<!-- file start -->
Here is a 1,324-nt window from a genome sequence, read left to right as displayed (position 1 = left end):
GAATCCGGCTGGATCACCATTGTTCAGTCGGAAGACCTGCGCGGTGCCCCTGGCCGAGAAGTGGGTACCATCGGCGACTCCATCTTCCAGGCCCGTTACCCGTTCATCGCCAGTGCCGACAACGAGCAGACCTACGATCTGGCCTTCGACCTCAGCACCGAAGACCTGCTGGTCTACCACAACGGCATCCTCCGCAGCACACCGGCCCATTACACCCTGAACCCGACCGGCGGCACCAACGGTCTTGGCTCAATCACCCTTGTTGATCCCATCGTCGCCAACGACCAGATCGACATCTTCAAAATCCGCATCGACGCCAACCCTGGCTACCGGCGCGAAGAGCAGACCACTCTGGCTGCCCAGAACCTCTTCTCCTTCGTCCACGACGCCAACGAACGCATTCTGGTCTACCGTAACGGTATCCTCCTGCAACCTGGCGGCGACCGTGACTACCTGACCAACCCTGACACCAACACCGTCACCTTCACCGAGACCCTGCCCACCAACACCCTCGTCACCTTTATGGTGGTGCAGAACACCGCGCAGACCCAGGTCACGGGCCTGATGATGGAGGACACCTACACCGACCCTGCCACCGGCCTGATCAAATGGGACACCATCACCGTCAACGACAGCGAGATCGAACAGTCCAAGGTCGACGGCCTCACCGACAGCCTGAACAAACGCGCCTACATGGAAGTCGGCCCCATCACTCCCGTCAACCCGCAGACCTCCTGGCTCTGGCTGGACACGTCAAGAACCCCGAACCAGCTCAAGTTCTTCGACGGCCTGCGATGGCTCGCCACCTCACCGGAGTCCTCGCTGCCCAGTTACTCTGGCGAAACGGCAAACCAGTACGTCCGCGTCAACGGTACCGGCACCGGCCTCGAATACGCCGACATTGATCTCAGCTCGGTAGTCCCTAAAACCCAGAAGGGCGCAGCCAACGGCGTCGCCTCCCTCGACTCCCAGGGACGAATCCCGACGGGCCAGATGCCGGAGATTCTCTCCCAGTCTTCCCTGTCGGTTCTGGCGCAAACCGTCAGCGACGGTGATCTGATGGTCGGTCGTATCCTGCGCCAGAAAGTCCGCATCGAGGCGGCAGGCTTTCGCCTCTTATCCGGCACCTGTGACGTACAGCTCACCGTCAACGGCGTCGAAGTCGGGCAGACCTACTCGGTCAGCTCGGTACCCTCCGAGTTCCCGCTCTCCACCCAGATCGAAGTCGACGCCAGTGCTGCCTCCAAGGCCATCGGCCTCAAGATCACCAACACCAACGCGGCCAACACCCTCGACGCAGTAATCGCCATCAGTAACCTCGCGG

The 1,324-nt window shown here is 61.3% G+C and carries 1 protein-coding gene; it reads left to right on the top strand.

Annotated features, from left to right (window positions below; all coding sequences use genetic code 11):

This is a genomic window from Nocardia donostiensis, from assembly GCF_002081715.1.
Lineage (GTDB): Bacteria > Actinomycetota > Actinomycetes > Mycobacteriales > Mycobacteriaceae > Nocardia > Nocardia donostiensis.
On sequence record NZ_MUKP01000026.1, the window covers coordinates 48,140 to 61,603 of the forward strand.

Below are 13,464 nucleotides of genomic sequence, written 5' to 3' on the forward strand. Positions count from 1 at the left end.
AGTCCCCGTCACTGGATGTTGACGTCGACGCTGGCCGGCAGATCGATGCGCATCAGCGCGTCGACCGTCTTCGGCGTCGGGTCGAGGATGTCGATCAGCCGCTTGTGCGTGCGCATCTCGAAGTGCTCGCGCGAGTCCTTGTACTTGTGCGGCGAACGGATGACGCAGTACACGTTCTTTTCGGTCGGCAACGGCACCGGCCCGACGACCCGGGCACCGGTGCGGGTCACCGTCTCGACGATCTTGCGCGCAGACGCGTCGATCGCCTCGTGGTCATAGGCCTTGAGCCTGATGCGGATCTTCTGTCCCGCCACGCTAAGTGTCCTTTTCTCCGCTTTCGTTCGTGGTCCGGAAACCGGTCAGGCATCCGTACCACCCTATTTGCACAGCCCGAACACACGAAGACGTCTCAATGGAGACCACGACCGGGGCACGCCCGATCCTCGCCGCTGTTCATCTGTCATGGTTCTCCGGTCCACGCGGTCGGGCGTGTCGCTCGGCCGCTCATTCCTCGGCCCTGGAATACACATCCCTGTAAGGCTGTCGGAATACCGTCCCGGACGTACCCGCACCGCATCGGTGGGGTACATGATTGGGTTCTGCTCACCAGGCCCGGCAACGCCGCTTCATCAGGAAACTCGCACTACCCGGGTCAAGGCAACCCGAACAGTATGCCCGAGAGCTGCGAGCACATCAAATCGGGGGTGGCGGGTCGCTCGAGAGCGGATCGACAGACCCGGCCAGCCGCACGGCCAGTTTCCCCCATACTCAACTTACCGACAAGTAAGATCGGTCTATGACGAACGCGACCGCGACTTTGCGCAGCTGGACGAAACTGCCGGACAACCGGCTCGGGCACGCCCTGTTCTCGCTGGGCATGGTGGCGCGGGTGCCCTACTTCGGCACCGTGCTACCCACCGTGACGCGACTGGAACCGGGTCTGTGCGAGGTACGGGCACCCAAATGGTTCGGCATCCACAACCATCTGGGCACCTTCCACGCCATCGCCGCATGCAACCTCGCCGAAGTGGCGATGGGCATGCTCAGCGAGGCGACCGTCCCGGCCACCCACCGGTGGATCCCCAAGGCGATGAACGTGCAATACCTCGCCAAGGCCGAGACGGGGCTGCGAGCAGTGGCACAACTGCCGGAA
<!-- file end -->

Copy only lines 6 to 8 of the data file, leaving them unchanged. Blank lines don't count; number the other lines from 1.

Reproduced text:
Lineage (GTDB): Bacteria > Actinomycetota > Actinomycetes > Mycobacteriales > Mycobacteriaceae > Nocardia > Nocardia donostiensis.
On sequence record NZ_MUKP01000026.1, the window covers coordinates 48,140 to 61,603 of the forward strand.

Below are 13,464 nucleotides of genomic sequence, written 5' to 3' on the forward strand. Positions count from 1 at the left end.